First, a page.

I try to teach my mom SEO stuff from time to time, and often do so through the use of analogies. Some analogies perhaps oversimplify the SEO process, but are good for helping get the basic concepts across.
On Page Content
fish and a fishing pole - when explaining how text heavy sites often outrank thin ecommerce sites, I like to call searchers fish and each word on the page an additional fishing pole in the water. This is really powerful when used in combination with analytics data, showing her the hundreds of phrases that people searched for to find a given page on her site...helping her see the long tail as schools of fish. :)
Don't Make Me Think - people scan more than they read. Large blocks of text are imposing. People are more likely to read well formatted content that uses many headings, subheadings, and inline links. Expect people to ignore your global navigation, and do whatever you ask them to do (via inline links).
I have worked with some large multi-national brands who had multi-lingual sites, but they typically hired us for English optimization, and never really asked for much more than general advice and strategies (internal link flow, subdomains vs unique domains, etc.) when it came to other languages and cultures. I noticed a few differences between Google.com & International Google results while traveling, but I still only analyzed stuff that was published in English.
What are the best informational sources for SEO in Japanese? SEO in Chinese? SEO in Spanish? SEO in your language or region? How do you feel SEO in your area differs from the SEO advice you read from those of us who operate in the English US marketplace? I also would love to publish a guest article for each language.
Mark Glaser recently queried me about improving the SEO of PBS's MediaShift. The tips and advice I gave him apply to most blogging and media websites. The piece was well balanced, with information from Poynter, and he mentioned Joost's great article on Newspaper SEO.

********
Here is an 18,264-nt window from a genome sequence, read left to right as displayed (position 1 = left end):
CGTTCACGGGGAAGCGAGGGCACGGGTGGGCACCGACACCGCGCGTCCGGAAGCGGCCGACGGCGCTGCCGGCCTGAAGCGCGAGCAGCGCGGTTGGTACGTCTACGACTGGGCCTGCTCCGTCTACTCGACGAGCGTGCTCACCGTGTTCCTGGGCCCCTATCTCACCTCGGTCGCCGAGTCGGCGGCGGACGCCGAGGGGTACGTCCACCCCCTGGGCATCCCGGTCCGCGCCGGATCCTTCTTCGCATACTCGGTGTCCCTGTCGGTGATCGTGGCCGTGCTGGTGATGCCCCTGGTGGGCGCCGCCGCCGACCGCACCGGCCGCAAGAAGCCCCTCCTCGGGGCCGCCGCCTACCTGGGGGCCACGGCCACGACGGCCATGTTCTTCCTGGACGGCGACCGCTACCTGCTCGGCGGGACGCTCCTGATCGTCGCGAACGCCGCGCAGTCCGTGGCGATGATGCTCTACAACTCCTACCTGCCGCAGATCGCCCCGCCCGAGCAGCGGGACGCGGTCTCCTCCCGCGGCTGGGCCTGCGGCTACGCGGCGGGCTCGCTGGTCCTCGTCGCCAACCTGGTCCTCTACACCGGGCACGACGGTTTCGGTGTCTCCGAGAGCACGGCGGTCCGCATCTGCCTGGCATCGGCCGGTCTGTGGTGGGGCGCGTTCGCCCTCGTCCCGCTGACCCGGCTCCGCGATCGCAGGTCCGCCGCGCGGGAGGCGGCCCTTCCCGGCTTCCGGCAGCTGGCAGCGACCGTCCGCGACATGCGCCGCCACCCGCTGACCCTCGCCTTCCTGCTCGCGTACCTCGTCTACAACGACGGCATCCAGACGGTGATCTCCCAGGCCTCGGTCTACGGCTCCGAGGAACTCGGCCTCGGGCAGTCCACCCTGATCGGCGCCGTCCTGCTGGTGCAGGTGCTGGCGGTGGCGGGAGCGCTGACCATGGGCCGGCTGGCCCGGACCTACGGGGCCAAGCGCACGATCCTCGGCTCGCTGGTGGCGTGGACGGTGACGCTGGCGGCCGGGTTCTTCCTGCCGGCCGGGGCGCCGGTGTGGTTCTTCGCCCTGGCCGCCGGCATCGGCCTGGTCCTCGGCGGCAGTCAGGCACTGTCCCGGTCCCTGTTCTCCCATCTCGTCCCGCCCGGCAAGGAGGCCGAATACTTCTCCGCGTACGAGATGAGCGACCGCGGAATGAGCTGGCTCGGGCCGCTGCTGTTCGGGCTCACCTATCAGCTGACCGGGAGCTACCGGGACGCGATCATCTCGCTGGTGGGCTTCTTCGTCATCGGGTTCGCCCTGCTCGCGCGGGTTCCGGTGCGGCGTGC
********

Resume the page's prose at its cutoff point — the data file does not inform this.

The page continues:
As Google clearly states (with their actions), bartering for links is fine as long as money is not part of the exchange (or if there is editorial discrimination and relevancy when it is). What is the guiding principal for bartering links? Massa said:
When do other people WANT to accept your link request, publish your article, run your press release or accept your submission?
When it does something for them.
Either it makes them money, saves them time, provides added value to their visitors or they believe it makes them look good or smart or benevolent to their visitors, their peers, their friends, their relatives, to the search engines, award sites or just about anyone that can make them a buck or stroke their ego.
So, the absolute best chance you have of getting that link is to cover as many of those bases as possible at the same time. When you can satisfy some need, want or desire of the webmaster, the visitor to the hosting site and it makes the search engine look smart, BINGO. You just hit the SERP buster hat trick!
If you are going to sell links, you can cloak them as being AdSense ads to lower your risk profile, because if it's Google its got to be Good! Or you can require the link purchase be wrapped in a guest article or some other format that does not look like a link purchase. :)
One of the reasons I was so motivated to change the tagline of this site recently was because the new site design contained the site's logo as a background image. The logo link was a regular static link, but it had no anchor text, only a link title to describe the link. If you do not look at the source code, the link title attribute can seem like an image alt tag when you scroll over it, but to a search engine they do not look that same. A link title is not weighted anywhere near as aggressively as an image alt tag is.
The old link title on the header link for this site was search engine optimization book. While this site ranks #6 and #8 for that query in Google, neither of the ranking pages are the homepage (the tools page and sales letter rank). That shows that Google currently places negligible, if any, weight on link titles.